When the National Museum of African American History and Culture opened in September, Associate Director Beverly Morgan-Welch expected a lot of visitors.
But she didn't expect how long people would stay once they got in. Museum experts call that "dwell time."
"The normal dwell time for most museums is an hour 45 minutes to two hours," says Morgan-Welch. "Our dwell time can go to six."
With visitors staying six hours, it's impossible for the museum to let in more people. And since passes are sold out until spring, people can't just stay for a couple of hours and come back the next day.
"It's the best, most difficult problem I've ever faced in a museum," Morgan-Welch says with a laugh.
On any given day of the week, the museum is packed. People of all ages wait in zig-zagging lines to get into the ground floor history galleries, to enter the cafe and gift shop.
The lines pour outside the building, too. Since it opened, the museum has been handing out free timed passes online. Those are now booked through March 2017, so to accommodate more people, the museum hands out a limited number of same-day passes each day for people who weren't able to claim a pass in advance online.
That's how Washington, D.C., resident Sesi Asamoa got in. Her friends and family told her to consider getting there as early as 6 a.m. "First I gasped," she says. "But then I said, 'You know what, if that's what I have to do, I'll do it.' It's worth it."
Morgan-Welch says the lines begin before dawn.
"People have come and arrived here as early as 3:00 or 3:30 in the morning," she says. "Literally there are days when I come into the museum, sunglasses on, it could be overcast I'm looking down because I don't want to look at the people standing in line. It is heartbreaking."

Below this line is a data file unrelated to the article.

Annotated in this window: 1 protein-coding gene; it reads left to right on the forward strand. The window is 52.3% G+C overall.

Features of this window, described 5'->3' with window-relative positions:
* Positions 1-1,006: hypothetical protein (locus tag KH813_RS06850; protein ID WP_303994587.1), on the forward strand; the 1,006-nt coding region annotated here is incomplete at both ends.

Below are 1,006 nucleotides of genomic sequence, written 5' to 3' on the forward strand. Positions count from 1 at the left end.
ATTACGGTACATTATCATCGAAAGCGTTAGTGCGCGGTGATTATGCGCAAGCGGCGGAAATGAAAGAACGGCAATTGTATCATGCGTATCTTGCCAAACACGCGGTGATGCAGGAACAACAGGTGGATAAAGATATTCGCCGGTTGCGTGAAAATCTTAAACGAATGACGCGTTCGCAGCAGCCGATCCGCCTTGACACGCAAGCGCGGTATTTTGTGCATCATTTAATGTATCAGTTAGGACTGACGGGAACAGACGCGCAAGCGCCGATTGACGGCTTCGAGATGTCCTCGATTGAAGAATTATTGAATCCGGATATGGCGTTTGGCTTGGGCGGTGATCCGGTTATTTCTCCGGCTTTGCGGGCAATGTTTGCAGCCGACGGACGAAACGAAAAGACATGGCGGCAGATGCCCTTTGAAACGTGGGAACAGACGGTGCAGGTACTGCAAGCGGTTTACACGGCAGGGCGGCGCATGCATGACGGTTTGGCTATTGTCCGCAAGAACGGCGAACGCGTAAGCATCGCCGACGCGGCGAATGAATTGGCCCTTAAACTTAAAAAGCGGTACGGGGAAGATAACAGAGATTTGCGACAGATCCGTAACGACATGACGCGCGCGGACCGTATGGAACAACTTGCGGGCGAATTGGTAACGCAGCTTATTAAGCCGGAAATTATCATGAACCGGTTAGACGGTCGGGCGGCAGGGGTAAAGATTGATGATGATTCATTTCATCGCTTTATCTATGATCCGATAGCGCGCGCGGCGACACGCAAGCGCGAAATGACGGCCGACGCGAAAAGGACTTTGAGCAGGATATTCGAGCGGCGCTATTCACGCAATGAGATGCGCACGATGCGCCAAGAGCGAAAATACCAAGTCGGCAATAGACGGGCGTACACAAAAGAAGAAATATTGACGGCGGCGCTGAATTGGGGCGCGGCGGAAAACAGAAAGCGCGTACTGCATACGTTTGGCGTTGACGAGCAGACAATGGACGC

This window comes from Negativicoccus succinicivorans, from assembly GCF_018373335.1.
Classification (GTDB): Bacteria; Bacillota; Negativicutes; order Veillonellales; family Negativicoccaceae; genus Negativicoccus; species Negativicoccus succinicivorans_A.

Morgan-Welch does not encourage hopeful visitors to camp out for same-day passes. In fact, to avoid having people wait outside in the winter, the museum is planning to offer same-day and next-day passes online — just like other passes. The museum will reopen timed entry passes for the spring and summer in the coming weeks as well.
Morgan-Welch also says people shouldn't reserve entry passes online if they can't fully commit to using them.
"These time passes are free," she explains. "So whenever you give something for free, people take more than they can use."
Flora Lindsay-Boston, a first-time museum visitor, doesn't mind waiting in lines for exhibits or to get into the museum. "I wouldn't wait in line for a new iPhone," she says. " I wouldn't wait in line for some tennis shoes. That's just material things. This is history."
The museum has been attracting all sorts of visitors, but it is a special place for African-Americans. The wait for this museum began long before the lines — a national African-American museum was first proposed in 1915.
AUDIE CORNISH, HOST:
More than 300,000 people have visited the National Museum of African-American History and Culture in Washington, D.C., since it opened a little more than a month ago, and entrance passes are sold out through March. Museum staff aren't surprised by the number of visitors, but they didn't think so many people would make it an all-day event. Here's NPR's Parth Shah.